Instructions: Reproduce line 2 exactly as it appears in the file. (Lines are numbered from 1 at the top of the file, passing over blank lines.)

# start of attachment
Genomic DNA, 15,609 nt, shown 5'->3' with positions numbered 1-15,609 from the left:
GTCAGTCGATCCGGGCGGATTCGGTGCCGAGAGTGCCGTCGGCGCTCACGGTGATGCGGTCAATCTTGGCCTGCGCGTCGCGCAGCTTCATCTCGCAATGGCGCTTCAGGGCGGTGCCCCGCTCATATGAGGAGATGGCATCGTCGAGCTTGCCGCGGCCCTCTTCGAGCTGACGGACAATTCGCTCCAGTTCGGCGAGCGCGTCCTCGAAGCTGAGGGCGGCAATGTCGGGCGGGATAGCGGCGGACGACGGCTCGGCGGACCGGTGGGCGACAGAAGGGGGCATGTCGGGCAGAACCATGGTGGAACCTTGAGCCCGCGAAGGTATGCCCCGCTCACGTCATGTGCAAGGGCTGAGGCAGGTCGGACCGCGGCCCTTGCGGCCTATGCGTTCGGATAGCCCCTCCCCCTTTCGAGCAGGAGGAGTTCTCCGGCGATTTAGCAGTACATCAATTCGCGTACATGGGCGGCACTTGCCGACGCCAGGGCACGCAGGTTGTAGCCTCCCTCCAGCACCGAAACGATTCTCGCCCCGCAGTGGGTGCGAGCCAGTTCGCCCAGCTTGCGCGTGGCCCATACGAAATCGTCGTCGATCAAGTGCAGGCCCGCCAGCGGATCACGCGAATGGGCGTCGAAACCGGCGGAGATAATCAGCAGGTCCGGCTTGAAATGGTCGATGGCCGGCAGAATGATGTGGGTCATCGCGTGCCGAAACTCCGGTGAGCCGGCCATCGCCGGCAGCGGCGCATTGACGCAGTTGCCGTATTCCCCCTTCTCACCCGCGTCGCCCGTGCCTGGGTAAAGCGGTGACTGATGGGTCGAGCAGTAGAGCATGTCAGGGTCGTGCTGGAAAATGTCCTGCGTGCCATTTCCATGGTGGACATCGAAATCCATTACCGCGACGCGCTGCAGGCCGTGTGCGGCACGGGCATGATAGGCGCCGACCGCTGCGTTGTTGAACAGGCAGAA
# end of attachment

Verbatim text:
GTCAGTCGATCCGGGCGGATTCGGTGCCGAGAGTGCCGTCGGCGCTCACGGTGATGCGGTCAATCTTGGCCTGCGCGTCGCGCAGCTTCATCTCGCAATGGCGCTTCAGGGCGGTGCCCCGCTCATATGAGGAGATGGCATCGTCGAGCTTGCCGCGGCCCTCTTCGAGCTGACGGACAATTCGCTCCAGTTCGGCGAGCGCGTCCTCGAAGCTGAGGGCGGCAATGTCGGGCGGGATAGCGGCGGACGACGGCTCGGCGGACCGGTGGGCGACAGAAGGGGGCATGTCGGGCAGAACCATGGTGGAACCTTGAGCCCGCGAAGGTATGCCCCGCTCACGTCATGTGCAAGGGCTGAGGCAGGTCGGACCGCGGCCCTTGCGGCCTATGCGTTCGGATAGCCCCTCCCCCTTTCGAGCAGGAGGAGTTCTCCGGCGATTTAGCAGTACATCAATTCGCGTACATGGGCGGCACTTGCCGACGCCAGGGCACGCAGGTTGTAGCCTCCCTCCAGCACCGAAACGATTCTCGCCCCGCAGTGGGTGCGAGCCAGTTCGCCCAGCTTGCGCGTGGCCCATACGAAATCGTCGTCGATCAAGTGCAGGCCCGCCAGCGGATCACGCGAATGGGCGTCGAAACCGGCGGAGATAATCAGCAGGTCCGGCTTGAAATGGTCGATGGCCGGCAGAATGATGTGGGTCATCGCGTGCCGAAACTCCGGTGAGCCGGCCATCGCCGGCAGCGGCGCATTGACGCAGTTGCCGTATTCCCCCTTCTCACCCGCGTCGCCCGTGCCTGGGTAAAGCGGTGACTGATGGGTCGAGCAGTAGAGCATGTCAGGGTCGTGCTGGAAAATGTCCTGCGTGCCATTTCCATGGTGGACATCGAAATCCATTACCGCGACGCGCTGCAGGCCGTGTGCGGCACGGGCATGATAGGCGCCGACCGCTGCGTTGTTGAACAGGCAGAA